Hilum: it is the connection between the ovule and the funicle. Protective envelops around the ovule is                  known as integuments.

Micropyle: it is a small hole at the apex of the ovule via which the pollen tube enters.

Chalaza: it is the ovule's basal portion.

(Nucellus 2n): it is a collection of cells surrounded by integuments and has a large food reserve.

Megasporogenesis: it is the process of formation of a megaspore from a megaspore mother cell by meiotic division and occurs within the ovule. In the nucellus' micropylar region, an ovule develops a single megaspore mother cell (MMC). MMC passes through meiotic division, resulting in the formation of four megaspores. Three megaspores degenerate in the majority of blooming plants. One megaspore matures into a female gametophyte (embryo sac).The functional megaspore nucleus splits mitotically to create two nuclei that migrate to opposing poles to form a two￾nucleate embryo sac. Two further mitotic divisions culminate in an 8-nucleate embryo sac. Six of the eight nuclei are enclosed by cell wall, with the other two (polar nuclei) located beneath the egg apparatus. Three cells create the egg apparatus at the micropylar end, and three cells form antipodal cells at the chalazal end. Thus the embryo sac is 8-nucleate and 7-celled in maturity.

Pollination: transfer of pollen grains from the anther to the stigma is called pollination. It is of the                             following types:

Autogamy: it is the transfer of pollen grains from the anther to the stigma of the same flower. It is seen                     in cleistogamous flowers.

Cleistogamous flowers: these flowers do not open at all as there is no probability of cross-pollen landing on the stigma, they are autogamous. Even in the absence of pollinators, Cleistogamous flowers yields certain seed-set. Viola (common pansy), Oxalis, and Commelina are a few examples. Chasmogamous flowers: their anthers and stigma are exposed.

Geitonogamy: Pollen grains are transferred from the anther to the stigma of a separate flower of the same plant. Geitonogamy is cross-pollination with a pollinating agent that is genetically identical to autogamy since the pollen grains come from the same plant.

Xenogamy: Pollen grain transfer from anther to stigma of a different plant's flowers on the same                                species.

Agents of Pollination: includes biotic and abiotic factors. Biotic factors include butterfly, honeybee, insects and abiotic like water and wind. 

Wind pollination: it is also called as anemophily, the pollen grains are light in weight, sticky and winged. The anthers are well exposed, stigma is large and feathery and flower has a single ovule arranged in an inflorescence. The flowers of such pollinated plants do not produce nectar and pollen grains are also produced in large quantity. E.g. corn cob, date palm and cotton.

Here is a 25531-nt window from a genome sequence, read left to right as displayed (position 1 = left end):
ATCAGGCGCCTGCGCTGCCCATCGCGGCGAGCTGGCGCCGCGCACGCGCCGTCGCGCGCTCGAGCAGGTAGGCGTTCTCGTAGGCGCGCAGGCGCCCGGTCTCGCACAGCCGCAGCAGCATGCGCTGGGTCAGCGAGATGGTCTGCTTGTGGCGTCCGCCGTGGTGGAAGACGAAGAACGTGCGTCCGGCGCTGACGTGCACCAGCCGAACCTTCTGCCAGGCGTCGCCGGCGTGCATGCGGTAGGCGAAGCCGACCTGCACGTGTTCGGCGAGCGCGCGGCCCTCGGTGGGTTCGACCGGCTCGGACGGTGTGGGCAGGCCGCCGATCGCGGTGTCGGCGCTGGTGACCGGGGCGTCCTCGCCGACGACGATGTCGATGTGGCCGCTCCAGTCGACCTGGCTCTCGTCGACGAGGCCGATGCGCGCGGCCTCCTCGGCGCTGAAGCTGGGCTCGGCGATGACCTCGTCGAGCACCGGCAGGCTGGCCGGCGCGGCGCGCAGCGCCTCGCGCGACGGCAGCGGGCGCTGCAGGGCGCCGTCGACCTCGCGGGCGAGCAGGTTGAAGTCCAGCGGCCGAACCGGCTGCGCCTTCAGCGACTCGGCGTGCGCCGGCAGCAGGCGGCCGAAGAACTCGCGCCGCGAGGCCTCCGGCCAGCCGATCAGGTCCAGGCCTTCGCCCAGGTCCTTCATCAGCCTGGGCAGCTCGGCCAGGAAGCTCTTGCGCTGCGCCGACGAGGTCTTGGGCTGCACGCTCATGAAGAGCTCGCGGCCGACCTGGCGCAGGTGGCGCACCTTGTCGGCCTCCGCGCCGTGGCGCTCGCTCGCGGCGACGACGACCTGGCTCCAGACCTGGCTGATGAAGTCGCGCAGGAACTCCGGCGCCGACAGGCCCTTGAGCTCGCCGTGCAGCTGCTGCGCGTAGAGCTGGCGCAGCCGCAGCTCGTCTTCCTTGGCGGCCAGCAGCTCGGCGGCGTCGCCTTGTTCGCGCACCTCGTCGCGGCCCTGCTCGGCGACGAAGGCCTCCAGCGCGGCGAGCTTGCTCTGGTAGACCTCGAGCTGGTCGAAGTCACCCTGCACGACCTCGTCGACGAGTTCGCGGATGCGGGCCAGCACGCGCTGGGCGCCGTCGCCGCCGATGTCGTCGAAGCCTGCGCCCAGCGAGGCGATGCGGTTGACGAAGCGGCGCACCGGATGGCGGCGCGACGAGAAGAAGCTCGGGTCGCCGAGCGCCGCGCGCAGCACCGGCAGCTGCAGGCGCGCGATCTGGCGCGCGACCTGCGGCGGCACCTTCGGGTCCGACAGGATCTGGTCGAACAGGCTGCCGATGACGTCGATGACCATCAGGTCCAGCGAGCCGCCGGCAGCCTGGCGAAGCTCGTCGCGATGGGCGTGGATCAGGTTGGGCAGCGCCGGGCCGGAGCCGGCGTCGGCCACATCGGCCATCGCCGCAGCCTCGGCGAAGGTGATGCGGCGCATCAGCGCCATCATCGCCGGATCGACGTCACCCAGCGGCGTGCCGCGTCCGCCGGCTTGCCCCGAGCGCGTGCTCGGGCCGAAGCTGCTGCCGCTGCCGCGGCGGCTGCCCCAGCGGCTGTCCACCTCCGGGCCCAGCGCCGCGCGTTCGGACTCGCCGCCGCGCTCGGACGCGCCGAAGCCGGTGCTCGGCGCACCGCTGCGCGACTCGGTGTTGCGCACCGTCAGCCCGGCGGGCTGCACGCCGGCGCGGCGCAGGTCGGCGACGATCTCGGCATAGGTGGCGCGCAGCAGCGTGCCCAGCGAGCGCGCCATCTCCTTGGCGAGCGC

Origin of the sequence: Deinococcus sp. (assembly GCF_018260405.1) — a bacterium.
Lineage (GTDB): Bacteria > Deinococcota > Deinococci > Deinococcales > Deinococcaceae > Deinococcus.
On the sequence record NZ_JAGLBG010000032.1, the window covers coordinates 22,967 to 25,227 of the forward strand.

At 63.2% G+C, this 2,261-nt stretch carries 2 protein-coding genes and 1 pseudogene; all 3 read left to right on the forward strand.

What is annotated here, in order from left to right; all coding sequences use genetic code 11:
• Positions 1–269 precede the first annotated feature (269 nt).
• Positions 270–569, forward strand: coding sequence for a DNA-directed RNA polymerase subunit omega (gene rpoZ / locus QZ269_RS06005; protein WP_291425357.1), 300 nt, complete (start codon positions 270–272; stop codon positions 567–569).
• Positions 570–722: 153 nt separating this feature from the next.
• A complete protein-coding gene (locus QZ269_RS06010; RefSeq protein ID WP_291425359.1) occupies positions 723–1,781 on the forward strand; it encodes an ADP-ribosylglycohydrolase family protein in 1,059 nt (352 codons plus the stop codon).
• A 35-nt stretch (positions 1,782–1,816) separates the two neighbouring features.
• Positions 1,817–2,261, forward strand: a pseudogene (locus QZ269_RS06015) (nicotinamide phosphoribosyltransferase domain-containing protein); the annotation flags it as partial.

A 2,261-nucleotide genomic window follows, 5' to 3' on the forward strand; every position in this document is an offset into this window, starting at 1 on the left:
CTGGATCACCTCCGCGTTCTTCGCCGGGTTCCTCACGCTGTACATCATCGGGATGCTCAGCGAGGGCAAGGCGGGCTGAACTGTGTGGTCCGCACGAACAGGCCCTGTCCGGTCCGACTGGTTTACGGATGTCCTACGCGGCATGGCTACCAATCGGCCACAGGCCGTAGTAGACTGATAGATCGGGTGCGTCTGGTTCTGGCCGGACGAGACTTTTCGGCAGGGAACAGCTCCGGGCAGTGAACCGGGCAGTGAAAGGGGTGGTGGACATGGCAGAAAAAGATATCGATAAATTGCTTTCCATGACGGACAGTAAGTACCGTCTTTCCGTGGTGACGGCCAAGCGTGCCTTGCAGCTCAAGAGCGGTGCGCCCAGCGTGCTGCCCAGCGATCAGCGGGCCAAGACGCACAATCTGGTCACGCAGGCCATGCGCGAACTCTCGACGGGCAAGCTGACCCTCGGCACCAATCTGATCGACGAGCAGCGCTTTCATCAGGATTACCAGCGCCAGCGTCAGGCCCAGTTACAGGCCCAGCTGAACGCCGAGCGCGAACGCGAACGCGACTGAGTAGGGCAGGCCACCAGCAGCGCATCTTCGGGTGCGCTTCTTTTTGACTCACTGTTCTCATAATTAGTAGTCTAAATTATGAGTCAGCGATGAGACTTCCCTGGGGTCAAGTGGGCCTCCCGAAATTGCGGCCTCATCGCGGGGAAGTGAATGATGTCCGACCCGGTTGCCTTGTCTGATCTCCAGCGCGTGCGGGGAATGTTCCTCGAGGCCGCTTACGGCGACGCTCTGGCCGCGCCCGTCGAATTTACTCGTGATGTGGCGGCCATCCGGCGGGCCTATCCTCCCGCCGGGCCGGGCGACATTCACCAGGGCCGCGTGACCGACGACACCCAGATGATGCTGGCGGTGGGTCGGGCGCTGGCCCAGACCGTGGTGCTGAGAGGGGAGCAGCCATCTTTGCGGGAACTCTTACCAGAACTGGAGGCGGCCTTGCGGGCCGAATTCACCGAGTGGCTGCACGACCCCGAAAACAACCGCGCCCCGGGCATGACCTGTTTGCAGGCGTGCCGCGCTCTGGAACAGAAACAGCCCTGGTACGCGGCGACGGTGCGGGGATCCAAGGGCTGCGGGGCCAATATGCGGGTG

Water pollination: it is also called as hydrophily. The pollen grains in this case is well protected by a mucilaginous covering. The flowers in this case also are devoid of nectar and pollen are produced in large quantity. E.g. vallisneria, hydrilla and zoster.

Insect Pollination: it is also called as entomophily. Flowers in this case are large, colorful and scented and the pollen grains and stigma are sticky. E.g. amorphophalus and yucca. 

Outbreeding devices: As continuous self-pollination leads to inbreeding depression, several mechanisms prevent self pollination and stimulate cross pollination. Some the mechanisms are as follows:

* No synchronisation between pollen release and stigma receptivity.

* Positions of anther and stigma are different.

* Pollen does not germinate on pistil if of any other species.

* Presence of unisexual flowers.

Pollen- pistil interaction : The pistil recognizes suitable pollen and initiates post pollination activities that lead to fertilizations. Pollen grain generates pollen tube through germ pores to assist male gamete transfer to the embryo sac.


L.S of a flower showing pollen germination on the stigma of a flower. The pollen has the ability to recognize the correct pollen grains. If pollen is of right type then it leads to fertilisation. The pollen after landing on the stigma grows through the tissues and style reaches the ovary In plants, the pollen that get shed at the two celled stage, the generative cell divides to give rise to two male gametes during the growth of the pollen tube in the stigma. In plants in which the pollen are shed at three celled stage, the pollen tube carries the male gametes from the beginning. Pollen tube enters the ovule through the micropyle, and then enters one of the synergids through the filiform apparatus.